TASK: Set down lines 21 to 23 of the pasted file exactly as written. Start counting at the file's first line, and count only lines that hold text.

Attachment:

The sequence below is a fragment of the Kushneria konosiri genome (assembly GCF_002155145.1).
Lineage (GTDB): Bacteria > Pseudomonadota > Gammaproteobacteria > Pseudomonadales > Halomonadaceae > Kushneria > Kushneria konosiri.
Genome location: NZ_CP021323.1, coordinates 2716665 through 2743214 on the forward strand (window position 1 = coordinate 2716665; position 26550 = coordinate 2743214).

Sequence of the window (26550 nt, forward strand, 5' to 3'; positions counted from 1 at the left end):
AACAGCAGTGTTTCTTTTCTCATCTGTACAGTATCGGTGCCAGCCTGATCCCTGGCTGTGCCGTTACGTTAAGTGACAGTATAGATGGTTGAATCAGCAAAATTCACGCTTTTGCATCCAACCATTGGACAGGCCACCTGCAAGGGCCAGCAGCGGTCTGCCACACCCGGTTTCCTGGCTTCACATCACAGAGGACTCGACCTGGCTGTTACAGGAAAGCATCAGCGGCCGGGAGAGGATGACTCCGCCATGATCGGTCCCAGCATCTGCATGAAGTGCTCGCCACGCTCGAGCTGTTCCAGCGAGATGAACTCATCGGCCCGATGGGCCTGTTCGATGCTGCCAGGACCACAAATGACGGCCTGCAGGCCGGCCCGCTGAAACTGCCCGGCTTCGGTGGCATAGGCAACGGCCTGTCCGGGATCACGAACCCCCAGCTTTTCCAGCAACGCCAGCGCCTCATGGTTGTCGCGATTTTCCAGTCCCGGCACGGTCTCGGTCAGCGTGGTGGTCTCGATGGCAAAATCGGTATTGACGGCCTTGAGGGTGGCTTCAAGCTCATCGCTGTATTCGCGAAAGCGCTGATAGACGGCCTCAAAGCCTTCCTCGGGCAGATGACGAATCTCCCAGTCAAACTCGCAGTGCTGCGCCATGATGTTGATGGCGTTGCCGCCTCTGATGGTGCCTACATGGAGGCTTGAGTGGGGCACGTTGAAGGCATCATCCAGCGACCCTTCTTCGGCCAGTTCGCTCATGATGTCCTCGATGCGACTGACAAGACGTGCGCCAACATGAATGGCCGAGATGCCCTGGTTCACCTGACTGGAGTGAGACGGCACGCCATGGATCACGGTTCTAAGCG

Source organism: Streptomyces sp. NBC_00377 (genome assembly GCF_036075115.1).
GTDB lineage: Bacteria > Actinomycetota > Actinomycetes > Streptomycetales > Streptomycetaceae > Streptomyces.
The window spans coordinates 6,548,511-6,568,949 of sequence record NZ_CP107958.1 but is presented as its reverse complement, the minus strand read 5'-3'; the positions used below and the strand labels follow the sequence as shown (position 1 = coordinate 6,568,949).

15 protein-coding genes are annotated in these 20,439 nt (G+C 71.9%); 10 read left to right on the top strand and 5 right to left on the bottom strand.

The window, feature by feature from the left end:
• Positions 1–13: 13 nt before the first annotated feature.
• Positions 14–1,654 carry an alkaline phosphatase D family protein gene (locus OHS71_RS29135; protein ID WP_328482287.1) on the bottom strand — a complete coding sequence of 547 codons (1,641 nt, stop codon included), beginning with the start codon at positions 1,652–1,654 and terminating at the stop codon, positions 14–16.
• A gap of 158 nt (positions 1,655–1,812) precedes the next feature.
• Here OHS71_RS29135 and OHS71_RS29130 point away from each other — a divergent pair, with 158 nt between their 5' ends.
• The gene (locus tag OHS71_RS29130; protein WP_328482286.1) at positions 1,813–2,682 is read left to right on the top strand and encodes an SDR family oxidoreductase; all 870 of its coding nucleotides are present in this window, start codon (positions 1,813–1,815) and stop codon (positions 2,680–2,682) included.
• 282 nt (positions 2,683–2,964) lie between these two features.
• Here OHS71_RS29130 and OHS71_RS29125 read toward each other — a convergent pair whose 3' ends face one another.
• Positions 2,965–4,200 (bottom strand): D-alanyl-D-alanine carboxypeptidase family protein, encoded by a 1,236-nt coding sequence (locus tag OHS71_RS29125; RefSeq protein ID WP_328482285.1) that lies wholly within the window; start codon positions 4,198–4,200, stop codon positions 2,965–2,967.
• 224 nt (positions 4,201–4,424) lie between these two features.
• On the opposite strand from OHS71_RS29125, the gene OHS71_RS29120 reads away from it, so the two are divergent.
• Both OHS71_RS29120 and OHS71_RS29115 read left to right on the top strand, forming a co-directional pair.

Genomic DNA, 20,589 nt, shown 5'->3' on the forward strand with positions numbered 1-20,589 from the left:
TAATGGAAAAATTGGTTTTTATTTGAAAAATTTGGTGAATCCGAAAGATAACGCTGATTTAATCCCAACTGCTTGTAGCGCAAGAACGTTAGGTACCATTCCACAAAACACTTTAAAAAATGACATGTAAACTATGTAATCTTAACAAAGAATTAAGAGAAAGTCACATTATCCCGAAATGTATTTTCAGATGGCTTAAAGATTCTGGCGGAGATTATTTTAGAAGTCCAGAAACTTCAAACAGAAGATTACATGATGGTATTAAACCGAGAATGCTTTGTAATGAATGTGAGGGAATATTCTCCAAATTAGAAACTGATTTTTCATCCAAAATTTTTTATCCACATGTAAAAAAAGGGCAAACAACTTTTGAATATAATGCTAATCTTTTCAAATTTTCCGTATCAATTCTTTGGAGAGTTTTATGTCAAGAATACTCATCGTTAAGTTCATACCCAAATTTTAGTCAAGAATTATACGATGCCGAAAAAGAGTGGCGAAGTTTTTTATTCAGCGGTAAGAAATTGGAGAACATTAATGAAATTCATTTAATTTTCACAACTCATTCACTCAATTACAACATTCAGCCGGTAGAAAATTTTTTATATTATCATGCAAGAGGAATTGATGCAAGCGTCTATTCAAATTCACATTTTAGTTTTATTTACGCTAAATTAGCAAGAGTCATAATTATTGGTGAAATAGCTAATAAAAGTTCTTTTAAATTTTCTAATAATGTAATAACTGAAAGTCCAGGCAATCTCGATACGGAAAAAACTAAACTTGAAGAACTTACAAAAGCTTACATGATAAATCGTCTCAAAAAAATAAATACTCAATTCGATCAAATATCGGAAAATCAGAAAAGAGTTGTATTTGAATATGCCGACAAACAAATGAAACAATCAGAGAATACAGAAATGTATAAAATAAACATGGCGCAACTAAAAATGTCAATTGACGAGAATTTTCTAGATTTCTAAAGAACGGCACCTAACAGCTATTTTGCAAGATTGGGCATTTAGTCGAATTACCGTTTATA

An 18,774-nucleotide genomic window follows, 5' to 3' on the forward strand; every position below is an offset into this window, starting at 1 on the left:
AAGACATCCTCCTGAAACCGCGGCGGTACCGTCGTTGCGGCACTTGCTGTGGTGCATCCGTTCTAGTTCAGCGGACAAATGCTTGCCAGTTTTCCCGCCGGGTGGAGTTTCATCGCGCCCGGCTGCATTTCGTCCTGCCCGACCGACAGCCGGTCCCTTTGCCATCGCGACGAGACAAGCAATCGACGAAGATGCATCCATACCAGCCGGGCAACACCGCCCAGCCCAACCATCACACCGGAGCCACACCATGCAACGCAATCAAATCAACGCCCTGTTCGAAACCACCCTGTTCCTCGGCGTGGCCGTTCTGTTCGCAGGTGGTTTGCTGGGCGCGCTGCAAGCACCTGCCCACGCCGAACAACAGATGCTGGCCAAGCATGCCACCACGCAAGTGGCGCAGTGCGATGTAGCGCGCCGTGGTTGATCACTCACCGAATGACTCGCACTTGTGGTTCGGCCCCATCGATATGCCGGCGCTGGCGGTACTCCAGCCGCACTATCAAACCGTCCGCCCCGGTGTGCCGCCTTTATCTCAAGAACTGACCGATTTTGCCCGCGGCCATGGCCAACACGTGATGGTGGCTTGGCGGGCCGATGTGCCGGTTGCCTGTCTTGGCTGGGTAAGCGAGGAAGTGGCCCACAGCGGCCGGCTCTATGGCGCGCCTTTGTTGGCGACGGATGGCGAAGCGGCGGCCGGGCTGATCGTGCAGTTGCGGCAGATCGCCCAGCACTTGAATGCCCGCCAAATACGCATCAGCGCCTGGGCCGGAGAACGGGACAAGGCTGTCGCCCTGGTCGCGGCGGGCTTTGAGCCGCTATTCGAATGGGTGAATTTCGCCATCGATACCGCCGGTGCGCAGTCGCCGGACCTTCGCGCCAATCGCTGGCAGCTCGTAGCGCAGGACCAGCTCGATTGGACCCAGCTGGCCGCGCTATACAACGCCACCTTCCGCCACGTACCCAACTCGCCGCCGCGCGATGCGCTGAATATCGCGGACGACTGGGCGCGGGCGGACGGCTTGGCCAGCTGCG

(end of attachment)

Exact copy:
• Both OHS71_RS29120 and OHS71_RS29115 read left to right on the top strand, forming a co-directional pair.

Genomic DNA, 20,589 nt, shown 5'->3' on the forward strand with positions numbered 1-20,589 from the left:
TAATGGAAAAATTGGTTTTTATTTGAAAAATTTGGTGAATCCGAAAGATAACGCTGATTTAATCCCAACTGCTTGTAGCGCAAGAACGTTAGGTACCATTCCACAAAACACTTTAAAAAATGACATGTAAACTATGTAATCTTAACAAAGAATTAAGAGAAAGTCACATTATCCCGAAATGTATTTTCAGATGGCTTAAAGATTCTGGCGGAGATTATTTTAGAAGTCCAGAAACTTCAAACAGAAGATTACATGATGGTATTAAACCGAGAATGCTTTGTAATGAATGTGAGGGAATATTCTCCAAATTAGAAACTGATTTTTCATCCAAAATTTTTTATCCACATGTAAAAAAAGGGCAAACAACTTTTGAATATAATGCTAATCTTTTCAAATTTTCCGTATCAATTCTTTGGAGAGTTTTATGTCAAGAATACTCATCGTTAAGTTCATACCCAAATTTTAGTCAAGAATTATACGATGCCGAAAAAGAGTGGCGAAGTTTTTTATTCAGCGGTAAGAAATTGGAGAACATTAATGAAATTCATTTAATTTTCACAACTCATTCACTCAATTACAACATTCAGCCGGTAGAAAATTTTTTATATTATCATGCAAGAGGAATTGATGCAAGCGTCTATTCAAATTCACATTTTAGTTTTATTTACGCTAAATTAGCAAGAGTCATAATTATTGGTGAAATAGCTAATAAAAGTTCTTTTAAATTTTCTAATAATGTAATAACTGAAAGTCCAGGCAATCTCGATACGGAAAAAACTAAACTTGAAGAACTTACAAAAGCTTACATGATAAATCGTCTCAAAAAAATAAATACTCAATTCGATCAAATATCGGAAAATCAGAAAAGAGTTGTATTTGAATATGCCGACAAACAAATGAAACAATCAGAGAATACAGAAATGTATAAAATAAACATGGCGCAACTAAAAATGTCAATTGACGAGAATTTTCTAGATTTCTAAAGAACGGCACCTAACAGCTATTTTGCAAGATTGGGCATTTAGTCGAATTACCGTTTATA